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The Mayor of MacDougal Street: A Memoir Paperback – March 7, 2006


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Editorial Reviews

Review

"A hulking raconteur and iconoclast, [Van Rock] fondly captures the spirit of the times." -- Q Magazine, June 2006

"A wise and very funny book." -- The New Yorker, 9/04/06

"Filled with amusing, colourful anecdotes." -- Chart, June 2006

"[An] infectious and friendly memoir... Conversational and lighthearted... An enjoyable and informative read." -- Alt.Culture.Guide, July 2006

About the Author

Dave Van Ronk (1936-2002) was one of the founding figures of the 1960s folk revival, but he was far more than that. A pioneer of modern acoustic blues, a fine songwriter and arranger, a powerful singer, and one of the most influential guitarists of the '60s, he was also a marvelous storyteller, a peerless musical historian, and one of the most quotable figures on the Village scene. The Mayor of MacDougal Street is a first-hand account by a major player in the social and musical history of the '50s and '60s. It features encounters with young stars-to-be like Bob Dylan, Tom Paxton, Phil Ochs, and Joni Mitchell, as well as older luminaries like Reverend Gary Davis, Mississippi John Hurt, and Odetta. Elijah Wald wrote the acclaimed study of blues legend Robert Johnson, Escaping the Delta. He also wrote the biography Josh White: Society Blues and Narcocorrido: A Journey into the Music of Drugs, Guns, and Guerrillas. He lives in Los Angeles.
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Product Details

  • Paperback: 272 pages
  • Publisher: Da Capo Press (March 7, 2006)
  • Language: English
  • ISBN-10: 030681479X
  • ISBN-13: 978-0306814792
  • Product Dimensions: 6 x 0.7 x 9 inches
  • Shipping Weight: 15.5 ounces
  • Average Customer Review: 4.5 out of 5 stars  See all reviews (54 customer reviews)
  • Amazon Best Sellers Rank: #547,347 in Books (See Top 100 in Books)

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Customer Reviews

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Most Helpful Customer Reviews

61 of 63 people found the following review helpful By Kevin Killian HALL OF FAME on April 14, 2005
Format: Hardcover
Some of you who have made Bob Dylan's CHRONICLES VOLUME ONE a bestseller might pick up on this book; Van Ronk covers some of the same territory as Dylan, only he got there first and he's more capacious, Whitman to Dylan's Hart Crane. Props to Elijah Wald who hand-crafted this material from a bunch of Van Ronk's monologues. It reads like a book and you'll hardly know it wasn't. The detective writer and creator of Matt Scudder, Lawrence Block, adds a preface that does the job efficiently and well.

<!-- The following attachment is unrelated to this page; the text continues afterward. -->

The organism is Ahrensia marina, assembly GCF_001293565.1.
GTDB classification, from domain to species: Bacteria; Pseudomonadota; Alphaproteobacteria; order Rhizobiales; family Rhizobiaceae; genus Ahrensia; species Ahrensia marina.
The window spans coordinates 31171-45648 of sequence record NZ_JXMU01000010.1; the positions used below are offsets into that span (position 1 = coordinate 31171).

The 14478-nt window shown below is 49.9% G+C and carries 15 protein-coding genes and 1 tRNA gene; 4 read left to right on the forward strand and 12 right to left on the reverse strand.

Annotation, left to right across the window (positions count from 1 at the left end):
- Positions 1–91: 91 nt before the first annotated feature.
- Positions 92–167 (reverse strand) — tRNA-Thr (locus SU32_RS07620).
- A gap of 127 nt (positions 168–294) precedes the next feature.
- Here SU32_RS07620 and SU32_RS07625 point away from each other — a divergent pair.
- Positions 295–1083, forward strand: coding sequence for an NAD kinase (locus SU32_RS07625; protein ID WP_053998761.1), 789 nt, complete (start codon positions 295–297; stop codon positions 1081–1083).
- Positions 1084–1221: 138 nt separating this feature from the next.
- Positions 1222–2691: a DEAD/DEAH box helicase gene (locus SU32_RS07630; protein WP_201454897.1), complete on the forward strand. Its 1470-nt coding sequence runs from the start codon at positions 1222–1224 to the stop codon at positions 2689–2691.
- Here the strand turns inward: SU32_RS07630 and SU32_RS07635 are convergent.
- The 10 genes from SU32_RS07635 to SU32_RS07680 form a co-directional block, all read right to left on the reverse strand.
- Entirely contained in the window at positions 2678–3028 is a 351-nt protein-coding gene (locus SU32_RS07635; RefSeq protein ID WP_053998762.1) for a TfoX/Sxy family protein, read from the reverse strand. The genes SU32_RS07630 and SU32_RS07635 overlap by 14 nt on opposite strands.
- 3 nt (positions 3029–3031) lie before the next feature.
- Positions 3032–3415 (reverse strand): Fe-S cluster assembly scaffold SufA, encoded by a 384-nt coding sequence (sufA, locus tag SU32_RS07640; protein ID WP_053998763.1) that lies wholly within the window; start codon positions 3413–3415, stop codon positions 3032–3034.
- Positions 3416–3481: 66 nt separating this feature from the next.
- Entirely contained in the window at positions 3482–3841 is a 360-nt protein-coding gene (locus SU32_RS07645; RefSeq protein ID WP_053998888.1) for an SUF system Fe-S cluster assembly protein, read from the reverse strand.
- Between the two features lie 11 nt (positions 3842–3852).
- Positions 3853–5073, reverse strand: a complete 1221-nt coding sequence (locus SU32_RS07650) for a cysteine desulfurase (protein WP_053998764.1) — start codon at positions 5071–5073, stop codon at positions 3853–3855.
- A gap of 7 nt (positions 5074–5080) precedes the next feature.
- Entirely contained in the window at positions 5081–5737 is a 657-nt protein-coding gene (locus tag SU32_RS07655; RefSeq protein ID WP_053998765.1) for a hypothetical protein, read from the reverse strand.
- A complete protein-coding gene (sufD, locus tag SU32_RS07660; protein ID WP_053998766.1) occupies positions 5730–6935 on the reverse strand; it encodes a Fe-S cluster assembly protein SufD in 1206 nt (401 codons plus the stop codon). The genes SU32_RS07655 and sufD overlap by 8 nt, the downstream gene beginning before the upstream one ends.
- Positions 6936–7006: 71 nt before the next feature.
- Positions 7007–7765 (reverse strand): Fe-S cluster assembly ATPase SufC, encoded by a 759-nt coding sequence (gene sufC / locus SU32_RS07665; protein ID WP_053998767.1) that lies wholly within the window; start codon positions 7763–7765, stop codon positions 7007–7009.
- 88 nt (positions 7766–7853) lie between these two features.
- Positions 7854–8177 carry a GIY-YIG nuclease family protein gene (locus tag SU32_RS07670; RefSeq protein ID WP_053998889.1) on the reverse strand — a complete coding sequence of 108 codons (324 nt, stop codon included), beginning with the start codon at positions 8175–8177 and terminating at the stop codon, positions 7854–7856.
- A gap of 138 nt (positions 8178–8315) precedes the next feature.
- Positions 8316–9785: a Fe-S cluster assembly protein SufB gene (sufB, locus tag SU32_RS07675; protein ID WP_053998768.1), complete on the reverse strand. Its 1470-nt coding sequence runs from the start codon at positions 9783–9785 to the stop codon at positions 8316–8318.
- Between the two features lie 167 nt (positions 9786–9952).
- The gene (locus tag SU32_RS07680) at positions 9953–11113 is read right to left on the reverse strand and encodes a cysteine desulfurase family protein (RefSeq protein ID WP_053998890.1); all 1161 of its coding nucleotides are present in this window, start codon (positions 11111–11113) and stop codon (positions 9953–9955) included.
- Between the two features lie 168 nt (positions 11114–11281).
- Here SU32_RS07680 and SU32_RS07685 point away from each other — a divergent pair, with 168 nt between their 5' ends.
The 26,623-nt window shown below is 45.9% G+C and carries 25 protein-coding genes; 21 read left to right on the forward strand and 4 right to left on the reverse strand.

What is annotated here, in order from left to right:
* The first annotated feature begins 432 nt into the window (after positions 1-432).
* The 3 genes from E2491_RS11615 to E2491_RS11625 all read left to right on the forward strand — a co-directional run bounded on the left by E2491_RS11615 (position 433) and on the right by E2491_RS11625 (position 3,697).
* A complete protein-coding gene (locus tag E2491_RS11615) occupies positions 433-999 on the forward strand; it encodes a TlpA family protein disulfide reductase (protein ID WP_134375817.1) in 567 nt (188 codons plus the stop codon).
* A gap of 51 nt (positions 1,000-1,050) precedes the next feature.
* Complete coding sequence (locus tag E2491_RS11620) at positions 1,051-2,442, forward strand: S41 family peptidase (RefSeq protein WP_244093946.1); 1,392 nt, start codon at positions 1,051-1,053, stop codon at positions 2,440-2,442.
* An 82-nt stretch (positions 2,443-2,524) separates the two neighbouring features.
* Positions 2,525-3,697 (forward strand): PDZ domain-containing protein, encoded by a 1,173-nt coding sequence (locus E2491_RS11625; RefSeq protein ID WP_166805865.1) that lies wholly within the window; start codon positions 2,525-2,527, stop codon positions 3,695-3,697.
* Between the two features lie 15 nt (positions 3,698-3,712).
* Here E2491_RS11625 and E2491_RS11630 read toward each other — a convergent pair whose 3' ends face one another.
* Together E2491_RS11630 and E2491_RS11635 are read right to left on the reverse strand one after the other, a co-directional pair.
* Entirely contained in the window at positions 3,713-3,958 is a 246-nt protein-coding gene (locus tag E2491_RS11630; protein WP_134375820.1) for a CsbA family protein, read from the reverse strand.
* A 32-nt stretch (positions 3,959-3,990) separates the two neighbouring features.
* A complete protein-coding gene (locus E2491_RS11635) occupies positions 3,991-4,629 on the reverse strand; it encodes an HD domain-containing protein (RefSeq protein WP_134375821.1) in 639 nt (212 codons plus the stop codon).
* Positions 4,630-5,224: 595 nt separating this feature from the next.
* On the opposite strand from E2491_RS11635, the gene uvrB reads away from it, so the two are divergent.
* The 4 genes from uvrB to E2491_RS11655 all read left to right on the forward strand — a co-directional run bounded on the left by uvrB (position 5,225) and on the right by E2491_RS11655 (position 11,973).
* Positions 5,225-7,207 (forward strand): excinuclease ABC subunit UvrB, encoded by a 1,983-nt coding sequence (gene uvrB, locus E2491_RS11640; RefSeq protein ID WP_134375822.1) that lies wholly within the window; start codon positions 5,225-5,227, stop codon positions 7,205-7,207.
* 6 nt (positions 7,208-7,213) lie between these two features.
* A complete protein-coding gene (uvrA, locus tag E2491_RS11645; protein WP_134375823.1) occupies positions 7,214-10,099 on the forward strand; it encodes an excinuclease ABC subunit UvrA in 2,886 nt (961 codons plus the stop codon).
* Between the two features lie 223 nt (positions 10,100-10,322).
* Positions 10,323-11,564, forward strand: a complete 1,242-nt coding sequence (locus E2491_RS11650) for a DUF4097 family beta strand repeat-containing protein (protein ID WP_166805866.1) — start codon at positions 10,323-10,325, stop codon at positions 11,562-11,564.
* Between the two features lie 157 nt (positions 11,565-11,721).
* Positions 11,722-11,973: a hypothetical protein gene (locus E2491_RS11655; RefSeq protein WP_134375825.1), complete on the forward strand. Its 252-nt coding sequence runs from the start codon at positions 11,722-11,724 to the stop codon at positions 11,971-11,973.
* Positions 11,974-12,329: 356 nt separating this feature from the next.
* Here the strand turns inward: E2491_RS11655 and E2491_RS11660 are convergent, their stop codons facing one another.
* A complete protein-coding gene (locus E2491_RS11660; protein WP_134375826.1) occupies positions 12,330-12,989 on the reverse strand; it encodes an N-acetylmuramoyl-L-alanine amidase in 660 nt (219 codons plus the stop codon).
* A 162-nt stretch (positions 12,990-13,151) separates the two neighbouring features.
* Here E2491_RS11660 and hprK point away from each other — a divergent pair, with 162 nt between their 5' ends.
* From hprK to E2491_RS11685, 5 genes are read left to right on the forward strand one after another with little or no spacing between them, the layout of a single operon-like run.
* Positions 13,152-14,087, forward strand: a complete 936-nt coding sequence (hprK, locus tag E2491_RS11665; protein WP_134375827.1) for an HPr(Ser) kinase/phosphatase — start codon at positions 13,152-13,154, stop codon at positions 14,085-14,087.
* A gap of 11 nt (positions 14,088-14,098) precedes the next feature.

What a life he had! (The singer died in 2002.) In the chapters devoted to his youth, Van Ronk paints us picture after picture, of the memorable individuals he met in the age of the first folk revival. In San Francisco he encounters the nutty Jesse Fuller, who had once been the folk-singing protege of Douglas Fairbanks and Mary Pickford. In New York he shares a stage with Odetta, whose powerful voice could fill all of Manhattan when she let it loose. The truth is that being a folk singer in the late 1950s wasn't very much fun, and Van Ronk believed in getting paid for his singing and playing, so he was denied a space by the coffeehouse owners who could put on all the entertainment they wanted for free, and so he started organizing the musicians properly. All of this is fascinating to read about. Those of you who enjoyed Christopher Guest's folk revival send up A MIGHTY WIND will howl with recognition as Van Ronk lays into the "crewcuts in drip-dry seersucker suits" of the period such as the Kingston Trio. "There was an obvious subtext," he writes, "to what these Babbitt balladeers were doing, and it was, `Of course, we're really superior to all this hayseed crap-but isn't it cute?' This attitude threw me into an absolute ecstasy of rage.
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23 of 23 people found the following review helpful By F. R. W. Miles on February 21, 2006
Format: Hardcover Verified Purchase
For the sake of good order let me explain that Van Ronk has always been one of my favorites. His deep rusty voice and superior song arrangements kept me listening for years. Now on to the book.